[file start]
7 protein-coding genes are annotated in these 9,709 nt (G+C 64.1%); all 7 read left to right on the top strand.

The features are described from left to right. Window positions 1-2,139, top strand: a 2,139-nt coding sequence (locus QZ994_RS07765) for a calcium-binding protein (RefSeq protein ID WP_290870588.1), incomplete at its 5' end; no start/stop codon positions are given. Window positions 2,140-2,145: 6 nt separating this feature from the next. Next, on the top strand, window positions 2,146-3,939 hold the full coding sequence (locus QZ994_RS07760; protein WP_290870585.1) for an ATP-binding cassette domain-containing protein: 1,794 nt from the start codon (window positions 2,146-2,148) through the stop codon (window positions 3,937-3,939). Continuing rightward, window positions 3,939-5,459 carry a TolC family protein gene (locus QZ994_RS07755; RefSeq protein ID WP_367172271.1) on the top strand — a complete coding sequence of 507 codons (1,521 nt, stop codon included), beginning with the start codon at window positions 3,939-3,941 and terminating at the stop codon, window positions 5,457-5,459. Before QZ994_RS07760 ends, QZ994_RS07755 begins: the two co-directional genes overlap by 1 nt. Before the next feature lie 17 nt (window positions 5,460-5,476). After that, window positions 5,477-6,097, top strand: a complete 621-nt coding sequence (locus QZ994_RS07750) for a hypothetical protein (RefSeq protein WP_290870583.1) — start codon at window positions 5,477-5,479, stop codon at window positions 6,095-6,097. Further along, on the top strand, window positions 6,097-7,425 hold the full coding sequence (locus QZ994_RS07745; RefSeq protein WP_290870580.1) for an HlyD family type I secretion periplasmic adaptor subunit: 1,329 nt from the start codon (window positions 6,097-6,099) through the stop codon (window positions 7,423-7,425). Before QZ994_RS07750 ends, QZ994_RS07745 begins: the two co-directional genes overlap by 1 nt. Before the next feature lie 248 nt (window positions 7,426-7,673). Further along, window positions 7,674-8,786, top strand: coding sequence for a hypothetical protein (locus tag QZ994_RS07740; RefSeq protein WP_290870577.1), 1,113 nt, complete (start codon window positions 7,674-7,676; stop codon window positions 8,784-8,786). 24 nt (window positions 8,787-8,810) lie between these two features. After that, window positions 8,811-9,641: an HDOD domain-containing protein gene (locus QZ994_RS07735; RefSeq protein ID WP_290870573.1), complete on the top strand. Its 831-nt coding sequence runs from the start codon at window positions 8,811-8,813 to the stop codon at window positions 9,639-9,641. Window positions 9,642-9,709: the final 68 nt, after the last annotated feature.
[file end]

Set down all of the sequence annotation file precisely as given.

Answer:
7 protein-coding genes are annotated in these 9,709 nt (G+C 64.1%); all 7 read left to right on the top strand.

The features are described from left to right. Window positions 1-2,139, top strand: a 2,139-nt coding sequence (locus QZ994_RS07765) for a calcium-binding protein (RefSeq protein ID WP_290870588.1), incomplete at its 5' end; no start/stop codon positions are given. Window positions 2,140-2,145: 6 nt separating this feature from the next. Next, on the top strand, window positions 2,146-3,939 hold the full coding sequence (locus QZ994_RS07760; protein WP_290870585.1) for an ATP-binding cassette domain-containing protein: 1,794 nt from the start codon (window positions 2,146-2,148) through the stop codon (window positions 3,937-3,939). Continuing rightward, window positions 3,939-5,459 carry a TolC family protein gene (locus QZ994_RS07755; RefSeq protein ID WP_367172271.1) on the top strand — a complete coding sequence of 507 codons (1,521 nt, stop codon included), beginning with the start codon at window positions 3,939-3,941 and terminating at the stop codon, window positions 5,457-5,459. Before QZ994_RS07760 ends, QZ994_RS07755 begins: the two co-directional genes overlap by 1 nt. Before the next feature lie 17 nt (window positions 5,460-5,476). After that, window positions 5,477-6,097, top strand: a complete 621-nt coding sequence (locus QZ994_RS07750) for a hypothetical protein (RefSeq protein WP_290870583.1) — start codon at window positions 5,477-5,479, stop codon at window positions 6,095-6,097. Further along, on the top strand, window positions 6,097-7,425 hold the full coding sequence (locus QZ994_RS07745; RefSeq protein WP_290870580.1) for an HlyD family type I secretion periplasmic adaptor subunit: 1,329 nt from the start codon (window positions 6,097-6,099) through the stop codon (window positions 7,423-7,425). Before QZ994_RS07750 ends, QZ994_RS07745 begins: the two co-directional genes overlap by 1 nt. Before the next feature lie 248 nt (window positions 7,426-7,673). Further along, window positions 7,674-8,786, top strand: coding sequence for a hypothetical protein (locus tag QZ994_RS07740; RefSeq protein WP_290870577.1), 1,113 nt, complete (start codon window positions 7,674-7,676; stop codon window positions 8,784-8,786). 24 nt (window positions 8,787-8,810) lie between these two features. After that, window positions 8,811-9,641: an HDOD domain-containing protein gene (locus QZ994_RS07735; RefSeq protein ID WP_290870573.1), complete on the top strand. Its 831-nt coding sequence runs from the start codon at window positions 8,811-8,813 to the stop codon at window positions 9,639-9,641. Window positions 9,642-9,709: the final 68 nt, after the last annotated feature.